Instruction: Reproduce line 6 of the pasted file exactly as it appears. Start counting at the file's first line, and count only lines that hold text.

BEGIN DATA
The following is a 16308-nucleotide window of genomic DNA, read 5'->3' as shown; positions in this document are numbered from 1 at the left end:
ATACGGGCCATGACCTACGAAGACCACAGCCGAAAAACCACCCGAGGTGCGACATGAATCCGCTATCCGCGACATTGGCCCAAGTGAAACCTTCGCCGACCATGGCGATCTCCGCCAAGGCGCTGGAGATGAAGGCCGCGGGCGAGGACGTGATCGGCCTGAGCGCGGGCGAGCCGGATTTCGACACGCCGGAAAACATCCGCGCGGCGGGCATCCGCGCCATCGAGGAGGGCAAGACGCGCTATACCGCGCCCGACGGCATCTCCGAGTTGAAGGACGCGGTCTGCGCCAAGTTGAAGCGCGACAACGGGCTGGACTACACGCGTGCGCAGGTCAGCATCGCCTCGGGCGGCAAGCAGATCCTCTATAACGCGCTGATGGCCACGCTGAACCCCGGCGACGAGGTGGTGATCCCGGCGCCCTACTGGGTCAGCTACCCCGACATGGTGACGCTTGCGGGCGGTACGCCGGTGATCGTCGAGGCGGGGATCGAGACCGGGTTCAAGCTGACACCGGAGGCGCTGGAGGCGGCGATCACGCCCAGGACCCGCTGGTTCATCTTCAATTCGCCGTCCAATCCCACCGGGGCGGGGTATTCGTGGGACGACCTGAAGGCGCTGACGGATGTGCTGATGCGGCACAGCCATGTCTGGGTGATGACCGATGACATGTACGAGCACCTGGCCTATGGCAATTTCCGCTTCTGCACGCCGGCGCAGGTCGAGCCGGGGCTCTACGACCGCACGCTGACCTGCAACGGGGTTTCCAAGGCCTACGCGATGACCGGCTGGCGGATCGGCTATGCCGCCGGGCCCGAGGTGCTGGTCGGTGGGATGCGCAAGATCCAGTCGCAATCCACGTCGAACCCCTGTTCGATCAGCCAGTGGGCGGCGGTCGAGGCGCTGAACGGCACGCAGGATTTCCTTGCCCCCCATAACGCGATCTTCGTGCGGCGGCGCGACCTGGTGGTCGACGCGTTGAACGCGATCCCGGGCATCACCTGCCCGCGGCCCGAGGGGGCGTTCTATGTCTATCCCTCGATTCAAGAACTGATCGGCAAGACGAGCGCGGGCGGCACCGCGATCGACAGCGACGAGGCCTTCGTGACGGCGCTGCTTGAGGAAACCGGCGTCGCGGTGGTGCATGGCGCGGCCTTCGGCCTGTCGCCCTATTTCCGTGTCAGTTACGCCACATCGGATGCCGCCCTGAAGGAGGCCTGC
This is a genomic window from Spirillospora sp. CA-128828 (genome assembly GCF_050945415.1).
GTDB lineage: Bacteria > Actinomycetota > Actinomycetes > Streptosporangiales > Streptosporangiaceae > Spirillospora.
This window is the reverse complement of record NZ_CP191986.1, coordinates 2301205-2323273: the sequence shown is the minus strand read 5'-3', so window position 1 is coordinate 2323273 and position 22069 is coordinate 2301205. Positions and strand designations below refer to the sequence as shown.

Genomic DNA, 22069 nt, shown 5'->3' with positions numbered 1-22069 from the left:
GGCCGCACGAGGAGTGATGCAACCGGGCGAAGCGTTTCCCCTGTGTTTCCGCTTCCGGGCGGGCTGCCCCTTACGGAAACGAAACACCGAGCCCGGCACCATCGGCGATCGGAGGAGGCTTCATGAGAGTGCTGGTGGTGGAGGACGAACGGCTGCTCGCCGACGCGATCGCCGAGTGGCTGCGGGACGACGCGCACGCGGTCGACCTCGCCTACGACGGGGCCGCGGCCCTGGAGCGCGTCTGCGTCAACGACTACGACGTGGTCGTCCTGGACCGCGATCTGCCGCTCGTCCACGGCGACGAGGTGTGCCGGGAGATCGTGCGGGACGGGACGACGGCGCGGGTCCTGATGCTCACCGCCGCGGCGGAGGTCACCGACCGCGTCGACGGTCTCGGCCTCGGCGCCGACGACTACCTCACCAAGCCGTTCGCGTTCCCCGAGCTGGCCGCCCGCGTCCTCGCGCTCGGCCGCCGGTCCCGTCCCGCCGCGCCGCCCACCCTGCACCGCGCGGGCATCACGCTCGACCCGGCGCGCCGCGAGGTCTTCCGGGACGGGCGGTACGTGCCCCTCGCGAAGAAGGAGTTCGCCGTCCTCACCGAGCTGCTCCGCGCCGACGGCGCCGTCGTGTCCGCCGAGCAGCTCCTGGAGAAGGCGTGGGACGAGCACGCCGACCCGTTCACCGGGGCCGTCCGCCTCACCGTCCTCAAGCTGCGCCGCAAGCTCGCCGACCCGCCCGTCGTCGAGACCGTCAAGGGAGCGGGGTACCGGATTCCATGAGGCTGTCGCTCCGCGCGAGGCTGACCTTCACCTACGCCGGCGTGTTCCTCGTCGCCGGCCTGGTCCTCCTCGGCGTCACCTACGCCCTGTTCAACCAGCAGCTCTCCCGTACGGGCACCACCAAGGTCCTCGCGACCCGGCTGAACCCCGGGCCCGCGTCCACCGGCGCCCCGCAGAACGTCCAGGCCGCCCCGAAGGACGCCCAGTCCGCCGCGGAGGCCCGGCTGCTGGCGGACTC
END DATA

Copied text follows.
Genomic DNA, 22069 nt, shown 5'->3' with positions numbered 1-22069 from the left: